More Grip, Less Force
And less grip force can lower the risk of Carpal Tunnel Syndrome.
GRIP is a safety issue in many industrial environments. During in-depth analyses conducted at more than a thousand workstations in more than 50 major manufacturing industries in Europe, grip in either wet or dry conditions was perceived as a need by workers at some 89 percent of the workstations.1
Manufacturers surveyed often cited poor grip as a serious safety hazard because objects that slip or are dropped could result in cuts and other injuries and damage to expensive equipment. Musculoskeletal disorders, including Carpal Tunnel Syndrome, also were cited as concerns relative to grip and the force required for workers to maintain a secure grip.
Grip Involves Many Factors
Gripping or holding an object involves a balance between the downward load, which results from the weight of the object, and the upward lift force provided by a worker's arm muscles, including the shoulder, elbow, and wrist.2 Grip relies on sufficient friction between the object and the hand. When friction is insufficient and objects are not supported from beneath, the worker will compensate by exerting greater grip force. Grip friction between the object and the hand usually decreases when excessive moisture is present--especially lubricants and oils.
Because workers are concerned about maintaining a safety margin when they grasp an object, they tend to predict how the object they are handling is going to behave. This behavior depends on the interface between the object and the hand. When the object begins to slip from the worker's grasp, the worker must apply more grip force to regain control.
Workers have a tendency to normally apply 30 to 40 percent more grip force than the minimum required to prevent slip. In effect, they are maintaining a safety margin against slip, which probably reflects uncertainty about the slipperiness of the surface.
If the object is slippery due to the lubricating effects of water, oil, or other chemicals on the grasp surface, the worker has to apply even more grip force--even though the load force has not changed. This increase in grip force may occur after the object slips, drawing attention to inadequate grip force. Reacting to a slip, however, takes time. In many instances, workers will anticipate the potential for slip and will exert a higher grip force as a precaution.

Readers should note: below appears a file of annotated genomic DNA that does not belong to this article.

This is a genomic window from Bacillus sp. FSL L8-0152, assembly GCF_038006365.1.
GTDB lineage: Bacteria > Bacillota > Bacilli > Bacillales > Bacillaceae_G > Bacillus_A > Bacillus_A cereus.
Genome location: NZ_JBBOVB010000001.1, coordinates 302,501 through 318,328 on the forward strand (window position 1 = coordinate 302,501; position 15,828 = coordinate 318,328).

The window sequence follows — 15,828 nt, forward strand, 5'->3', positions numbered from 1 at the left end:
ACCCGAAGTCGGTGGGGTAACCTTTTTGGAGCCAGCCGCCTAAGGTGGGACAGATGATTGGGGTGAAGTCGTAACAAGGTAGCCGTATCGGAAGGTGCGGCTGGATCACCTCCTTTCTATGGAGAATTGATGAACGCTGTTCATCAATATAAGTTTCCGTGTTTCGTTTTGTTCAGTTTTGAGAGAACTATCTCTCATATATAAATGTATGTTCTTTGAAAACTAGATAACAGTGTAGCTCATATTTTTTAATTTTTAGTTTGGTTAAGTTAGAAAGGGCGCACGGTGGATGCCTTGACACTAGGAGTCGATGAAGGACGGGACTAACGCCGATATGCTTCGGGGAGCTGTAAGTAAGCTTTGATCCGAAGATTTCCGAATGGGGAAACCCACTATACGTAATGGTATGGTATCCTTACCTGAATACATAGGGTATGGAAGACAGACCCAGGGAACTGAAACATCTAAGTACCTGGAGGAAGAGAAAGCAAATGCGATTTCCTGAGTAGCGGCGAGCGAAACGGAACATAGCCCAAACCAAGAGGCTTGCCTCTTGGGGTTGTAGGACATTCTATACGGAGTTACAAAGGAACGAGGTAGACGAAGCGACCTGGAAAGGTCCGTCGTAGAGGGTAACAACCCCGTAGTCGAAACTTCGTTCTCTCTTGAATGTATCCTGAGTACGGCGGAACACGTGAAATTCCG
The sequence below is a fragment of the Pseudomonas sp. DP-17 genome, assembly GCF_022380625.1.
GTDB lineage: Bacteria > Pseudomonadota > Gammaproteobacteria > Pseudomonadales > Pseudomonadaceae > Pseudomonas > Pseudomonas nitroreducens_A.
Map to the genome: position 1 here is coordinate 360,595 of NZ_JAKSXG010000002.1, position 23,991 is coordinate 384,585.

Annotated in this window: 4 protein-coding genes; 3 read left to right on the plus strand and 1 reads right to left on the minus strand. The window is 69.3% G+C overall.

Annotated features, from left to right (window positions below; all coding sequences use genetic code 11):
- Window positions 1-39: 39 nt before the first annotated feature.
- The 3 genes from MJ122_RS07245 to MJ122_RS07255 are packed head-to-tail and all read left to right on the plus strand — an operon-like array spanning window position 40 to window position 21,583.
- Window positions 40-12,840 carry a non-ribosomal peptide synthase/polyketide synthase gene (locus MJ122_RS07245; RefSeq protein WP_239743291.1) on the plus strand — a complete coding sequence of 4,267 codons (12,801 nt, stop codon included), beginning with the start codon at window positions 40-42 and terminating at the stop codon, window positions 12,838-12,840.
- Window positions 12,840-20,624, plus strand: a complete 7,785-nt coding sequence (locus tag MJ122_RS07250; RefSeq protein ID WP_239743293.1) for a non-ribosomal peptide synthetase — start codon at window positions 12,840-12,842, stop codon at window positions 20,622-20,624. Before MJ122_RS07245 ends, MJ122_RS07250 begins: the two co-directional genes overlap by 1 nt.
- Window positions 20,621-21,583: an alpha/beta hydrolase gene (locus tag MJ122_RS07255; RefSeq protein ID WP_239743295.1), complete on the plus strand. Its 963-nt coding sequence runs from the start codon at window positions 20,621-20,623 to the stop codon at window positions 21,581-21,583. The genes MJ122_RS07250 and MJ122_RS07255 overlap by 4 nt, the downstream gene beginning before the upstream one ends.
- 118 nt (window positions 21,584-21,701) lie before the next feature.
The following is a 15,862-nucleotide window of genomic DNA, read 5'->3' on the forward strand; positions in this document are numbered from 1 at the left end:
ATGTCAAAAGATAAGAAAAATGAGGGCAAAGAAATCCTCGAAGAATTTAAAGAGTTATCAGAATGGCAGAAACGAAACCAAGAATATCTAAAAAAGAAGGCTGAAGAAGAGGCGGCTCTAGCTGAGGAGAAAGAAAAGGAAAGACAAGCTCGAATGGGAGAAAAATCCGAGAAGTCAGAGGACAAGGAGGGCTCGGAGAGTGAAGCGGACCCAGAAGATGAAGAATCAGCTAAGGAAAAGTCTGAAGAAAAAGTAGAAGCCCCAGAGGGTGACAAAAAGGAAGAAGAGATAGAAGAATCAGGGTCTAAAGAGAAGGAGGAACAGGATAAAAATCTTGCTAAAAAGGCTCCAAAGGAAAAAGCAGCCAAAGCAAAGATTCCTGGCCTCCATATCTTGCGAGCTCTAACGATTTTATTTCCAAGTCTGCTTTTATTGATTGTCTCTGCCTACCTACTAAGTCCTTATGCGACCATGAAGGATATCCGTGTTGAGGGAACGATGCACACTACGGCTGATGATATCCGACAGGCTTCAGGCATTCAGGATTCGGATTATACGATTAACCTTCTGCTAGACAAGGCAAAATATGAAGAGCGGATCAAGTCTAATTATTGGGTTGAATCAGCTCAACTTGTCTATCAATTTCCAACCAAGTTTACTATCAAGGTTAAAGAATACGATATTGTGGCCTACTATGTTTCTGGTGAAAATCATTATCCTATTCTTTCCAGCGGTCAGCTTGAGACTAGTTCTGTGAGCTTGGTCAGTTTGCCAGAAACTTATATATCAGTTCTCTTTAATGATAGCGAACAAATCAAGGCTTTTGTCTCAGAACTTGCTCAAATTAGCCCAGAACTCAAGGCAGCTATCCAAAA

Individuals also are likely to exert more force if they anticipate that certain actions while handling the object, such as climbing stairs or raising the arms, will result in an inertial load due to accelerating the object upward, which adds to the normal downward pull of gravity.
In industrial facilities, workers often wear rubber gloves to protect their hands while performing tasks in wet conditions. While the gloves serve their protective function, when they become wet they have substantially less friction than when they are dry, making it necessary to use a higher grip force to maintain a stable grasp.
For employees working bare-handed, the friction developed when grasping objects depends on the hydration of the skin. Younger workers tend to have more adequate skin hydration to facilitate gripping. As workers age, however, skin hydration decreases, so that a worker older than 50 may have less than half of the grip friction of workers in their twenties. Thus, older workers usually must grip objects harder to maintain the same safety margin as their younger counterparts. Paradoxically, too much hydration (such as when workers sweat) also can present a problem in lowering grip function.
Whether workers are wearing rubber gloves or performing tasks bare-handed, grip could be improved by increasing the friction on the grasp surface, either by changing the texture on the gloves or on the objects.
Force and CTS
According to the U.S. Centers for Disease Control and Prevention, evidence exists linking forceful work with CTS.3 CTS can result when the median nerve, which extends from the forearm into the hand, becomes compressed or squeezed at the wrist. The carpal tunnel is a narrow, rigid passageway located at the base of the hand that houses most of the nerves and tendons in the hand.
When workers perform repetitive tasks that cause exertion in the hand and/or wrist, the tendons may become irritated and swell or thicken, resulting in a narrowing of the tunnel and compression of the median nerve. The situation is worsened when force is applied.
Individuals who have CTS experience pain, weakness, or numbness in the hand and wrist, which travels up the arm. They also have decreased grip, making it difficult to form a fist, grasp small objects, or perform other manual tasks. CTS, which develops over months and even years, is the second-most-prevalent musculoskeletal disorder in the United States after sprains and strains. While women are three times more likely than men to develop CTS because the carpal tunnel itself may be smaller, CTS is not limited to a specific industry or job. It is, however, especially prevalent among workers performing assembly-line tasks in manufacturing, sewing, finishing, meatpacking, and cleaning operations.